DAKAR, July 27 (Reuters) - The World Bank has agreed to lend Senegal $85 million to modernise its power grid and help the West African nation cope with a growing energy crisis.
The funds are to be invested over the next five years to help state power utility SENELEC “reduce technical and commercial losses and improve the reliability of electricity services”, a World Bank statement said.
Part of the Bank loan is due to be invested in improvements to the utility’s billing services in an effort to reduce energy costs by clamping down on rampant fraud.
Senegal, and particularly its capital Dakar, has increasingly transformed into a regional trade hub over the past decade and construction has boomed.
The country’s power sector has struggled to keep up, however, and rolling electricity cuts, which sometimes last more than 30 hours, sparked street protests last year.
President Macky Sall said on Thursday that government subsidies aimed at keeping electricity prices down for consumers are expected to cost Senegal 120 billion CFA francs ($225.01 million) in 2012, the equivalent of 2 percent of GDP.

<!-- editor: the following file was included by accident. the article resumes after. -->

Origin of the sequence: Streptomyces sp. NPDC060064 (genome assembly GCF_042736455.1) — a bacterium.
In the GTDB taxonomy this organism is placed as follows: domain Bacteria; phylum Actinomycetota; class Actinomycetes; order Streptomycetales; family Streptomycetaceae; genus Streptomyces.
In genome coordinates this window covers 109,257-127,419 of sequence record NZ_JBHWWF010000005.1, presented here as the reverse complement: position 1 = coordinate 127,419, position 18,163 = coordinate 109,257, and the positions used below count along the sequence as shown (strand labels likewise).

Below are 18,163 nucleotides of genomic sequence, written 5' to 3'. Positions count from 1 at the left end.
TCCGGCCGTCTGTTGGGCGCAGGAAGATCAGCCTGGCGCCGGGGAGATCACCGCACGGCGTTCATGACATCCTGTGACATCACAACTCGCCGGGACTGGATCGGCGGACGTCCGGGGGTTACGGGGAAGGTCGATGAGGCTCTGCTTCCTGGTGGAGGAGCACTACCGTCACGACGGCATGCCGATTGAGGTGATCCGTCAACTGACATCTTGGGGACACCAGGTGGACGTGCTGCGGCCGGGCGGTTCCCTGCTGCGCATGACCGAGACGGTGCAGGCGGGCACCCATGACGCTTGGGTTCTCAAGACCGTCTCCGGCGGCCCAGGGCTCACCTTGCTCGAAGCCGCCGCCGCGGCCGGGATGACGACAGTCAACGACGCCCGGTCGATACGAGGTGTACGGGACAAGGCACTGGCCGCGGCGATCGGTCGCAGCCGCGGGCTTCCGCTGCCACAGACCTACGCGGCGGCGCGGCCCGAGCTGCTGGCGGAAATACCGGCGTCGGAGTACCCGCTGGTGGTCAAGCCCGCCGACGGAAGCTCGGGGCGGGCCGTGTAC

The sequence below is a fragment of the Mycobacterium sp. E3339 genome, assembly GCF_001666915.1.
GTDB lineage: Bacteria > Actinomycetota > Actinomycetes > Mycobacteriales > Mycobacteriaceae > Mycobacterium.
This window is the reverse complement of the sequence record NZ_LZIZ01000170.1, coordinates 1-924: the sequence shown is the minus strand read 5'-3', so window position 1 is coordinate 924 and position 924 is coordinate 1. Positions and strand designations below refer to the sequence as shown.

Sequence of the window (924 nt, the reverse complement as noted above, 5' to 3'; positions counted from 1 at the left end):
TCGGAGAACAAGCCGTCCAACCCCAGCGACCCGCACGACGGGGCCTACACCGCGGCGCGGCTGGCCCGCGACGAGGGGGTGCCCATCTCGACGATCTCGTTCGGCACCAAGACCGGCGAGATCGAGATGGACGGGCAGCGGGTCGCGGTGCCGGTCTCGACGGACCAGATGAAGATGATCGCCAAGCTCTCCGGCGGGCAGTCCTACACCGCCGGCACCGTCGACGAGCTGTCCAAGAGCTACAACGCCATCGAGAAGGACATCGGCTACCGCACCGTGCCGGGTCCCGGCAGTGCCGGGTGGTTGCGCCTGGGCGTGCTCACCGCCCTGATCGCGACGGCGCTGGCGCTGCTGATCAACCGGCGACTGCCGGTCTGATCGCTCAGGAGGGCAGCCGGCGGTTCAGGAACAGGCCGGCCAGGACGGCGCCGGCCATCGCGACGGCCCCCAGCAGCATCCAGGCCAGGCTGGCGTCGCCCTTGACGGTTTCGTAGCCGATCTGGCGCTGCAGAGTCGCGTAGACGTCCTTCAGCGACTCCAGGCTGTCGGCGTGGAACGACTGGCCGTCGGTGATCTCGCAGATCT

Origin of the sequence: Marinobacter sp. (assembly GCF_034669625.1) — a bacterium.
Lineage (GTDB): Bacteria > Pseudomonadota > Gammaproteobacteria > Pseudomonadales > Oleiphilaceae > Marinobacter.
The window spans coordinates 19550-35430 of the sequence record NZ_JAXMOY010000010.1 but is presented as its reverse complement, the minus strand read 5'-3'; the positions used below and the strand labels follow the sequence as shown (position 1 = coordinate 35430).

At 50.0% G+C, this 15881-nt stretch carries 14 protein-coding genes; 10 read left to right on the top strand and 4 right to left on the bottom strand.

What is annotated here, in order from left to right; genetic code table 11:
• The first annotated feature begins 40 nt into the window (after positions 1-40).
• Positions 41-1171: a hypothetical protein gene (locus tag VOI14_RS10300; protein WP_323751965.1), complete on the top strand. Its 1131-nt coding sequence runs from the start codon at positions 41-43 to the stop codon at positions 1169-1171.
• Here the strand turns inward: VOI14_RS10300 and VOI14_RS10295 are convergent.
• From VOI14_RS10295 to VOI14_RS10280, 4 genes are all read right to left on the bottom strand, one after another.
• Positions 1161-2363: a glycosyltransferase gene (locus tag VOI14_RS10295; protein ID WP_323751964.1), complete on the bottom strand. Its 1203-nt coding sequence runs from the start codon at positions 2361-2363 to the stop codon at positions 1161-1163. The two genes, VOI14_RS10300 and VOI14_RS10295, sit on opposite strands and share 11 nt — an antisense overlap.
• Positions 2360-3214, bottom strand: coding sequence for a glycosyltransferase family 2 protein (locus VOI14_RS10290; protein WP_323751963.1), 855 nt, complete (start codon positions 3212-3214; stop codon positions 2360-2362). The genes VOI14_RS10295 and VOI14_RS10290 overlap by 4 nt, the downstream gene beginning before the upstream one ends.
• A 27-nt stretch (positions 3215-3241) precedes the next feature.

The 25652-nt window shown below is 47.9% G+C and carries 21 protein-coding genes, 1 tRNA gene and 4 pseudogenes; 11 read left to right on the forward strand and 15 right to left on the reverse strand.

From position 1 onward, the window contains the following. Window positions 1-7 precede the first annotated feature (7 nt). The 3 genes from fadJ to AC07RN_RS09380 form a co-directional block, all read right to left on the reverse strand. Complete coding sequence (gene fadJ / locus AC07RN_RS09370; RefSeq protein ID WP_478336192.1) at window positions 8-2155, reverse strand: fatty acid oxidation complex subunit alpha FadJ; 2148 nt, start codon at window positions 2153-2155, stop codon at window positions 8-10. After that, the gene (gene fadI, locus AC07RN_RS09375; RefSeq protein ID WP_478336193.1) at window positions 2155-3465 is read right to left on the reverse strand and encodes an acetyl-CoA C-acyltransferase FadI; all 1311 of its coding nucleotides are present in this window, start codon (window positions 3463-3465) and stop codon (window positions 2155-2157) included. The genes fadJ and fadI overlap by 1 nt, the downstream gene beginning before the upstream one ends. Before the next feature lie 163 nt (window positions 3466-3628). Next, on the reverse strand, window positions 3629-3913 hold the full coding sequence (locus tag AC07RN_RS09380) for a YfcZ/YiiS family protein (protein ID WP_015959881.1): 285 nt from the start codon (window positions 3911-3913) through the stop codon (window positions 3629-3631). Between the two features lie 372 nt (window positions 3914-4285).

“This high level of subsidies is not sustainable as we put in place the social programme I’ve promised and have the firm intention of delivering on,” he said.
Earlier this year Senegal signed a deal with Korea Electric Power Corp to build a 250-MW coal-fired power station at a cost of 300 billion CFA francs, to be operational from 2015. ($1 = 533.2980 CFA francs) (Reporting by Diadie Ba; Editing by Joe Bavier and Mark Heinrich)